13 Jan 2014
With the skills agenda at the heart of many recent education debates, there has been an increasing tendency to present prospective students with only two options – academic or vocational. Study at university if you’re academic, or if you want vocational skills, do an apprenticeship instead. But why are students being made to choose between the two as if it has to be one or the other?
For too long, governments have presented the idea that as a young person or mature student you have to select either an academic or a vocational education. The notion that these are opposing paths is both simplistic and misleading, as it fails to recognise both the benefits of combining the two and the diversity of the UK’s higher education sector.
At present, the political parties whether intentionally or accidentally, paint vocational routes as an alternative to higher education, especially for those young people who have been unfairly written off as ‘not academic enough’ for university. However it is higher level vocational skills that the economy needs and that our global competitors are investing in – which appear to be somewhat overlooked.
It is also a common misconception that vocationally-focused degree programmes are not studied at an equal academic standard. In truth, vocational degrees are regulated in exactly the same way as any ‘academic’ university course. Meanwhile, the perception of academic courses as being remote from the practical world of work is also wrong. Many of the skills developed in academic study, and the growing diversity in how academic courses are taught, provide graduates with invaluable skills demanded by a wide range of industries.
In such a competitive jobs market, more and more universities are beginning to see the benefits of building in vocational elements to their degree programmes, such as compulsory work placements. This is responding to a growing consumer demand: the student will be more employable when they graduate – and as well as this, universities are able to build stronger links with local businesses.
The more classic ‘academic’ subjects like English or Mathematics will offer a completely different module programme to vocational courses such as Midwifery or Radiography, but still require the same graduate attributes such as problem-solving, developing a range of employability skills.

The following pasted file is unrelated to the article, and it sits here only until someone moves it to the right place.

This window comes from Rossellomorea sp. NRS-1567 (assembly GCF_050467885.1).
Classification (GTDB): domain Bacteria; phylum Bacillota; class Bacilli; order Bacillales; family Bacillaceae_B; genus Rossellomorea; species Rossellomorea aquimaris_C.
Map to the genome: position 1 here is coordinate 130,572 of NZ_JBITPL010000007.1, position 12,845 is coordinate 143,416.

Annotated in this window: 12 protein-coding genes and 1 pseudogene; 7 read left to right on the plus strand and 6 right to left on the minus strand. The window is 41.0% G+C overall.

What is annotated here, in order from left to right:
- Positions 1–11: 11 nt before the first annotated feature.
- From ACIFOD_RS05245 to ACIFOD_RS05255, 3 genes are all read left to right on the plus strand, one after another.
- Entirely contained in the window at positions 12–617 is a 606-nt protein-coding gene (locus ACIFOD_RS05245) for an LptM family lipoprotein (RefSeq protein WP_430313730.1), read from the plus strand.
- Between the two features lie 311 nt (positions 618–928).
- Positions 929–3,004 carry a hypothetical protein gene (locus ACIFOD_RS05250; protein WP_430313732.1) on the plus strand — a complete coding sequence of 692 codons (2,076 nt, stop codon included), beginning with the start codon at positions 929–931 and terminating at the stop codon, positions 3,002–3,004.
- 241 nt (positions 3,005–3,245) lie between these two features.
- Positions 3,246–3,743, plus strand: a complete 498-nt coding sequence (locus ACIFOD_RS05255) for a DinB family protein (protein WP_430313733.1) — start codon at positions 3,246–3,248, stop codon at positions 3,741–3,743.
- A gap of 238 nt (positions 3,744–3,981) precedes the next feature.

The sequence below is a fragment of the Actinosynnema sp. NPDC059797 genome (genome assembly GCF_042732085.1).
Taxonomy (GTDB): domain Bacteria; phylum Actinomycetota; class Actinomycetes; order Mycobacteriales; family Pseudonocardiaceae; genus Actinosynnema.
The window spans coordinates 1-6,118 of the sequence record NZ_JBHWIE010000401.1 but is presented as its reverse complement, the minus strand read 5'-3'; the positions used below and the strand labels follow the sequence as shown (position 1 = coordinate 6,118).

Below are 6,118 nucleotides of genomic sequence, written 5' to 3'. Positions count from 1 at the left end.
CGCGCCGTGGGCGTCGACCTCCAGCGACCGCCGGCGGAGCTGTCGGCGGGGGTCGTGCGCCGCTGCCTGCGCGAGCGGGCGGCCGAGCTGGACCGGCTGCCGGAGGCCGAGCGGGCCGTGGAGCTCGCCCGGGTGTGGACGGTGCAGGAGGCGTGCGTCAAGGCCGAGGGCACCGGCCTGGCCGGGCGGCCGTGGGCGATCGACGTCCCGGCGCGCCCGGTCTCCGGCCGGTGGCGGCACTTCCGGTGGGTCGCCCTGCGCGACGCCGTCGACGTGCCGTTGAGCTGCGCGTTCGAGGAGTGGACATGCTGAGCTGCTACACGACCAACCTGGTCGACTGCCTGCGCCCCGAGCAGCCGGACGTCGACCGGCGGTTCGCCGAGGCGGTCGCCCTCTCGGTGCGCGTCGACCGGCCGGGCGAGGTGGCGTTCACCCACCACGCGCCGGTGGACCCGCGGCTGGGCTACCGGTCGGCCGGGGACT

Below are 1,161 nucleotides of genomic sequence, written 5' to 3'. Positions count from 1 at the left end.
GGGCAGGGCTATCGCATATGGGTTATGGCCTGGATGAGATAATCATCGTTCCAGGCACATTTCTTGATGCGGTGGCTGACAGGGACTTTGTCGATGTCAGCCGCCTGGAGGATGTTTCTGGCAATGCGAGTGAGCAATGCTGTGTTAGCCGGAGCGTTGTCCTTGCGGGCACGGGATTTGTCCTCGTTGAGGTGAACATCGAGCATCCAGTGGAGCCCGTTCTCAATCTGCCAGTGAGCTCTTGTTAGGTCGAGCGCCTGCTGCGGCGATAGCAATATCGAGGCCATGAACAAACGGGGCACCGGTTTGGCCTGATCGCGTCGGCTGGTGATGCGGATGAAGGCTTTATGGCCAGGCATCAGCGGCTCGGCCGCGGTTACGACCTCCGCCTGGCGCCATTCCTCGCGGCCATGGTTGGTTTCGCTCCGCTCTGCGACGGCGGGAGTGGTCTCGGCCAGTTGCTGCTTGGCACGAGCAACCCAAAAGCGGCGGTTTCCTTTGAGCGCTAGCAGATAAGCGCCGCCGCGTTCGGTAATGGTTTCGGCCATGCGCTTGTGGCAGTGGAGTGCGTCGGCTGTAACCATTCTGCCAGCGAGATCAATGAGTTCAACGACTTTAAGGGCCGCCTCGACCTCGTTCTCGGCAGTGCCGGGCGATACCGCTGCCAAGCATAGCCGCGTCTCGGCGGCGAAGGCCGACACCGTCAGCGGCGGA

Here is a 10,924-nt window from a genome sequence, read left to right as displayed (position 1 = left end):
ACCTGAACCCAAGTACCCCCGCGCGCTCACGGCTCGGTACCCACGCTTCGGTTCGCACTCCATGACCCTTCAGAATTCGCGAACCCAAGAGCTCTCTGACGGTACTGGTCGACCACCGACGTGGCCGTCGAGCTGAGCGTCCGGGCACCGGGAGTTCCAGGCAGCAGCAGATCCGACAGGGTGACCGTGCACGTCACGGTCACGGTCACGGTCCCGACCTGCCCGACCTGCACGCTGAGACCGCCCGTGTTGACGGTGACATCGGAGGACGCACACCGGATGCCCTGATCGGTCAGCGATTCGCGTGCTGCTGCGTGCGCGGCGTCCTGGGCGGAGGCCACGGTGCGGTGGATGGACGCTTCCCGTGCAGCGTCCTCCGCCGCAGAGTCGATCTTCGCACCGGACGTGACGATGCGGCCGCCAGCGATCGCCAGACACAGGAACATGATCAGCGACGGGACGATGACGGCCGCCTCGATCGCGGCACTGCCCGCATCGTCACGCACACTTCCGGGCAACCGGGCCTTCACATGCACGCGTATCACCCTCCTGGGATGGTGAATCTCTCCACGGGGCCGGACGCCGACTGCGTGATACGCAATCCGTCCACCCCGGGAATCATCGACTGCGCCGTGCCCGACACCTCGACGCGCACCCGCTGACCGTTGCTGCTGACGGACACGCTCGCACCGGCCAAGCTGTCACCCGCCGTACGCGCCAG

Instead of positioning the two against one another though, they should be recognised by employers and politicians for their equal value to the individual and the economy. While much of the discussion casts academic and vocational learning in opposition, some politicians do better reflect the reality. Dr Vince Cable was recently quoted when speaking at a conference for the Association of Colleges:
“Higher education is not just about academic university degrees. It is about making vocational education the peer of academic education, about having the two combine effectively to offer good opportunities for every prospective student.”
Students are savvy consumers and should be encouraged to make their own informed, individual choices about what to study and where. Therefore all those ambitious and hard-working students who have attended university should receive equal high regard from graduate employers even if they have chosen to study vocational skills in an academic environment.
The value of studying a vocational course at university should not be disregarded, as ultimately, the more highly skilled people we have in the UK, the bigger impact it will have on the jobs market and wider economy.
Britain has one of the most flexible labour markets in the world along with countries like the USA and Canada. Data from the OECD’s Adults Skills Survey last year, suggests we have an economy that reflects our current skill levels (that most people are neither under, nor overqualified for their jobs). Fundamentally, that means if we maintain our flexible approach and had better skills, we would attract and create higher skilled jobs too.
In a country with a leading higher education sector and a globalised economy, good jobs will follow good skills – and that should be the focus of this debate.
Professor Michael Gunn is Chair of the university think-tank million+ and Vice-Chancellor of Staffordshire University